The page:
by Dennis Cassinelli
For 65 years, this 4-4-0 American type locomotive performed admirably, pulling freight and passenger cars from Virginia City to Carson City and Reno, and in its later years as the V & T’s switch engine and primary snowplow, clearing the tracks during winter storms. On July 4, 1906, a gaily decorated DAYTON pulled the first passenger train over the newly completed Carson City-Minden branch of the V & T line. Number 18 saw limited service thereafter due to the V & T Railroad’s acquisition of larger, more powerful steam engines.
Paramount Pictures bought the DAYTON from the V & T Railroad in 1938 for $1,000 for a premier role in the film Union Pacific. Over the next 20 years, DAYTON appeared in 15 different Paramount films, including The Harvey Girls (starring Judy Garland), Nevada City (starring Roy Rogers) and Dakota (starring John Wayne). In 1969, DAYTON was modified to represent Union Pacific Engine No. 119 for the Golden Spike Centennial celebration at Promontory, Utah, commemorating the 100th anniversary of the completion of the Transcontinental Railroad. In 1970, DAYTON , along with V & T No. 22, the INYO, returned to the Golden Spike National Historic Site where they remained on display for several years. Then, in 1974, Paramount Pictures sold the two aging locomotives to the State of Nevada.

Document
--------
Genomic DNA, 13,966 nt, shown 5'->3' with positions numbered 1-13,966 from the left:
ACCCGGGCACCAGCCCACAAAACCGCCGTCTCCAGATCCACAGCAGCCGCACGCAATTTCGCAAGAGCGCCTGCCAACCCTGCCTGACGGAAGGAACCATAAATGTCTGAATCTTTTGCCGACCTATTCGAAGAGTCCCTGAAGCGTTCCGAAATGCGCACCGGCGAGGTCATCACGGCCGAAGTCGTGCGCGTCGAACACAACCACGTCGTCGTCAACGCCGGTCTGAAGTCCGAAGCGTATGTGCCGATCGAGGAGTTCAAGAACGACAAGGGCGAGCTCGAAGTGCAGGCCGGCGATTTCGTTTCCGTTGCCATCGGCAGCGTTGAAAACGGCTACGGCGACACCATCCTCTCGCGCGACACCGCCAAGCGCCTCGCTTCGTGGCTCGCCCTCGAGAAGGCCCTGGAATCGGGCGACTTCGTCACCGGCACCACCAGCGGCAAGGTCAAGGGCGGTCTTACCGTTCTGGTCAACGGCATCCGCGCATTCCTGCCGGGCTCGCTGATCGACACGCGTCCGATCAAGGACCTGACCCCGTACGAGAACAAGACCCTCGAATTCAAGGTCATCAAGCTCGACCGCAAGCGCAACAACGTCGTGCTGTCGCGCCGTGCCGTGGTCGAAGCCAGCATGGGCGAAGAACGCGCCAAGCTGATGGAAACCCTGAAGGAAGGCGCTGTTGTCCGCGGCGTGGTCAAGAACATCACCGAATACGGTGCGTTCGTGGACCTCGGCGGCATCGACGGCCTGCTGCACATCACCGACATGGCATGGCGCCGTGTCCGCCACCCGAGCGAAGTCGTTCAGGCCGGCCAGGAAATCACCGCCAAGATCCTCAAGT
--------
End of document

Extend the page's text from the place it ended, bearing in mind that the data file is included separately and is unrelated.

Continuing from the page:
The DAYTON returned to Carson City in late 1978. Shortly after the Nevada State Railroad Museum opened its doors, a restoration study showed that DAYTON (the older of two Central Pacific-built models still in existence) would require a new boiler to ever operate again. Based on the study’s findings, it was decided that DAYTON would receive only a cosmetic restoration, returning it to its 1882 appearance. In May 1982, the public viewed the restored DAYTON for the first time at a quiet ceremony marking the centennial of its rebuilding. In 2004, DAYTON was given a new facelift at the Nevada State Railroad Museum, preparing it for its current home in Virginia City at the Comstock History Center, where it shines as a rich and valuable part of the Comstock’s colorful past. A visit to Virginia City would not be complete without a visit to DAYTON and the Comstock History Center.